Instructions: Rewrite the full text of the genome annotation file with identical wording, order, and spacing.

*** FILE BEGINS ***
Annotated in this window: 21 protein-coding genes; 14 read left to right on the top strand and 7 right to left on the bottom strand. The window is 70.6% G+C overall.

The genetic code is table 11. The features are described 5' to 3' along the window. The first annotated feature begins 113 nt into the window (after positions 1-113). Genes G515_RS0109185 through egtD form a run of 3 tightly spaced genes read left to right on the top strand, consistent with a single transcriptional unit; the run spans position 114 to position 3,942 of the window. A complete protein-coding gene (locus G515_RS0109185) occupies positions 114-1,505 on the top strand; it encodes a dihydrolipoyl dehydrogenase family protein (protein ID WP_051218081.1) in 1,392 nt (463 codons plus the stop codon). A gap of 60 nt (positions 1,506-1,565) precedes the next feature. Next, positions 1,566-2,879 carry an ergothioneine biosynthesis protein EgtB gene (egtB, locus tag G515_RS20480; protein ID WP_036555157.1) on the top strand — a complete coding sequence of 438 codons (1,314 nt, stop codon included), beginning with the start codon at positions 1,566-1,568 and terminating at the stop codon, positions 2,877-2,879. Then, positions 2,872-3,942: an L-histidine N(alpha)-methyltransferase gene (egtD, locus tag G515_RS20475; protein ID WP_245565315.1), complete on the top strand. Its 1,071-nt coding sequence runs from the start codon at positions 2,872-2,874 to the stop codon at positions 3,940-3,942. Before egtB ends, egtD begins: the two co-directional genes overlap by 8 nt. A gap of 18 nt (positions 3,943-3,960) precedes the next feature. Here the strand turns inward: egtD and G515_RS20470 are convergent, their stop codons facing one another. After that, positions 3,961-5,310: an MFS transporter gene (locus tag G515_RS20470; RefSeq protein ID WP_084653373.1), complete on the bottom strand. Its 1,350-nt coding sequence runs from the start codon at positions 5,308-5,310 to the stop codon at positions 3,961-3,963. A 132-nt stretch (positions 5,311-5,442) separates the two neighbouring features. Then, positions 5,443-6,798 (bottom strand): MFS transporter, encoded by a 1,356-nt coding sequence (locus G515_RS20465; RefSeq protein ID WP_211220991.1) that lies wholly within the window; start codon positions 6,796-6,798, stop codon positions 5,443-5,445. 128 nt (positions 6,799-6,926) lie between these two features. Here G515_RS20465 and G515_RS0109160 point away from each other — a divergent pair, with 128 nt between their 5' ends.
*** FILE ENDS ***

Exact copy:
Annotated in this window: 21 protein-coding genes; 14 read left to right on the top strand and 7 right to left on the bottom strand. The window is 70.6% G+C overall.

The genetic code is table 11. The features are described 5' to 3' along the window. The first annotated feature begins 113 nt into the window (after positions 1-113). Genes G515_RS0109185 through egtD form a run of 3 tightly spaced genes read left to right on the top strand, consistent with a single transcriptional unit; the run spans position 114 to position 3,942 of the window. A complete protein-coding gene (locus G515_RS0109185) occupies positions 114-1,505 on the top strand; it encodes a dihydrolipoyl dehydrogenase family protein (protein ID WP_051218081.1) in 1,392 nt (463 codons plus the stop codon). A gap of 60 nt (positions 1,506-1,565) precedes the next feature. Next, positions 1,566-2,879 carry an ergothioneine biosynthesis protein EgtB gene (egtB, locus tag G515_RS20480; protein ID WP_036555157.1) on the top strand — a complete coding sequence of 438 codons (1,314 nt, stop codon included), beginning with the start codon at positions 1,566-1,568 and terminating at the stop codon, positions 2,877-2,879. Then, positions 2,872-3,942: an L-histidine N(alpha)-methyltransferase gene (egtD, locus tag G515_RS20475; protein ID WP_245565315.1), complete on the top strand. Its 1,071-nt coding sequence runs from the start codon at positions 2,872-2,874 to the stop codon at positions 3,940-3,942. Before egtB ends, egtD begins: the two co-directional genes overlap by 8 nt. A gap of 18 nt (positions 3,943-3,960) precedes the next feature. Here the strand turns inward: egtD and G515_RS20470 are convergent, their stop codons facing one another. After that, positions 3,961-5,310: an MFS transporter gene (locus tag G515_RS20470; RefSeq protein ID WP_084653373.1), complete on the bottom strand. Its 1,350-nt coding sequence runs from the start codon at positions 5,308-5,310 to the stop codon at positions 3,961-3,963. A 132-nt stretch (positions 5,311-5,442) separates the two neighbouring features. Then, positions 5,443-6,798 (bottom strand): MFS transporter, encoded by a 1,356-nt coding sequence (locus G515_RS20465; RefSeq protein ID WP_211220991.1) that lies wholly within the window; start codon positions 6,796-6,798, stop codon positions 5,443-5,445. 128 nt (positions 6,799-6,926) lie between these two features. Here G515_RS20465 and G515_RS0109160 point away from each other — a divergent pair, with 128 nt between their 5' ends.